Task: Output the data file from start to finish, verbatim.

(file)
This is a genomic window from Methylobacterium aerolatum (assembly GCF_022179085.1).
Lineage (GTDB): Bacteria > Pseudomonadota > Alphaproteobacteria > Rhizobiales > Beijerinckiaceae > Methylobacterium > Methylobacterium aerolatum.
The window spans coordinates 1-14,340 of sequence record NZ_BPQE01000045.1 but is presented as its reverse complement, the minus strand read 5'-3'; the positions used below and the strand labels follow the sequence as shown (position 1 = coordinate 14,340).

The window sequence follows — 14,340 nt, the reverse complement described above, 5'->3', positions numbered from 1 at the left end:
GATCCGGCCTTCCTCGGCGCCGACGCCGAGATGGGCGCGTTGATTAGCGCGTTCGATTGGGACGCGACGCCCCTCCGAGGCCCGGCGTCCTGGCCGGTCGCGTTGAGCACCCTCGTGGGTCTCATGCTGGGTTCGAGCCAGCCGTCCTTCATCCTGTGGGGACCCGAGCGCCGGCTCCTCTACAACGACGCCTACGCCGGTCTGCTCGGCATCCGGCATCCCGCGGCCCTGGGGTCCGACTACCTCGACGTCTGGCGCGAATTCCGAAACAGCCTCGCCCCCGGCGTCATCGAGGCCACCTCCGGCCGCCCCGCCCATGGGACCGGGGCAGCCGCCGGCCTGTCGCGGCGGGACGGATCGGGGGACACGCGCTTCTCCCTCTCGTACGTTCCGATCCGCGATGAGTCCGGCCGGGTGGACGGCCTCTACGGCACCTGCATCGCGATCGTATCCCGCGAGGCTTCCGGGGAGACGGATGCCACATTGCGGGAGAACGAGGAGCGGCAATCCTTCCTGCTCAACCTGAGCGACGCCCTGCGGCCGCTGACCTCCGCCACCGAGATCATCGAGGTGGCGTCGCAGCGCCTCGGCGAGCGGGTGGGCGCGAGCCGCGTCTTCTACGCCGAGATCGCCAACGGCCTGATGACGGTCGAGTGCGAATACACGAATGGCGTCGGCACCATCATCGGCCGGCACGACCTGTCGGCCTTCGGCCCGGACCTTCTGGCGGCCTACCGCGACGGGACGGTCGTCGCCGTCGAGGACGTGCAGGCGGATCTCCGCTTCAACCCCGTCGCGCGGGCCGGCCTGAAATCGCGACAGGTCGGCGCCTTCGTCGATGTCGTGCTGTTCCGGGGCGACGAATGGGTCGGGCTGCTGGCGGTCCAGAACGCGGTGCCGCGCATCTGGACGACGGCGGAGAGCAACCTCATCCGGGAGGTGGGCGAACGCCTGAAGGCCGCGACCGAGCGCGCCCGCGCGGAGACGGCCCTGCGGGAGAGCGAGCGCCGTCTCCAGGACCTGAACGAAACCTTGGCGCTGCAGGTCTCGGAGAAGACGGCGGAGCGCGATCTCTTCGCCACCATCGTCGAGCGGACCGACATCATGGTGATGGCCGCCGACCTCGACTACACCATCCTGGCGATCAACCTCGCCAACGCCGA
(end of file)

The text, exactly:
This is a genomic window from Methylobacterium aerolatum (assembly GCF_022179085.1).
Lineage (GTDB): Bacteria > Pseudomonadota > Alphaproteobacteria > Rhizobiales > Beijerinckiaceae > Methylobacterium > Methylobacterium aerolatum.
The window spans coordinates 1-14,340 of sequence record NZ_BPQE01000045.1 but is presented as its reverse complement, the minus strand read 5'-3'; the positions used below and the strand labels follow the sequence as shown (position 1 = coordinate 14,340).

The window sequence follows — 14,340 nt, the reverse complement described above, 5'->3', positions numbered from 1 at the left end:
GATCCGGCCTTCCTCGGCGCCGACGCCGAGATGGGCGCGTTGATTAGCGCGTTCGATTGGGACGCGACGCCCCTCCGAGGCCCGGCGTCCTGGCCGGTCGCGTTGAGCACCCTCGTGGGTCTCATGCTGGGTTCGAGCCAGCCGTCCTTCATCCTGTGGGGACCCGAGCGCCGGCTCCTCTACAACGACGCCTACGCCGGTCTGCTCGGCATCCGGCATCCCGCGGCCCTGGGGTCCGACTACCTCGACGTCTGGCGCGAATTCCGAAACAGCCTCGCCCCCGGCGTCATCGAGGCCACCTCCGGCCGCCCCGCCCATGGGACCGGGGCAGCCGCCGGCCTGTCGCGGCGGGACGGATCGGGGGACACGCGCTTCTCCCTCTCGTACGTTCCGATCCGCGATGAGTCCGGCCGGGTGGACGGCCTCTACGGCACCTGCATCGCGATCGTATCCCGCGAGGCTTCCGGGGAGACGGATGCCACATTGCGGGAGAACGAGGAGCGGCAATCCTTCCTGCTCAACCTGAGCGACGCCCTGCGGCCGCTGACCTCCGCCACCGAGATCATCGAGGTGGCGTCGCAGCGCCTCGGCGAGCGGGTGGGCGCGAGCCGCGTCTTCTACGCCGAGATCGCCAACGGCCTGATGACGGTCGAGTGCGAATACACGAATGGCGTCGGCACCATCATCGGCCGGCACGACCTGTCGGCCTTCGGCCCGGACCTTCTGGCGGCCTACCGCGACGGGACGGTCGTCGCCGTCGAGGACGTGCAGGCGGATCTCCGCTTCAACCCCGTCGCGCGGGCCGGCCTGAAATCGCGACAGGTCGGCGCCTTCGTCGATGTCGTGCTGTTCCGGGGCGACGAATGGGTCGGGCTGCTGGCGGTCCAGAACGCGGTGCCGCGCATCTGGACGACGGCGGAGAGCAACCTCATCCGGGAGGTGGGCGAACGCCTGAAGGCCGCGACCGAGCGCGCCCGCGCGGAGACGGCCCTGCGGGAGAGCGAGCGCCGTCTCCAGGACCTGAACGAAACCTTGGCGCTGCAGGTCTCGGAGAAGACGGCGGAGCGCGATCTCTTCGCCACCATCGTCGAGCGGACCGACATCATGGTGATGGCCGCCGACCTCGACTACACCATCCTGGCGATCAACCTCGCCAACGCCGA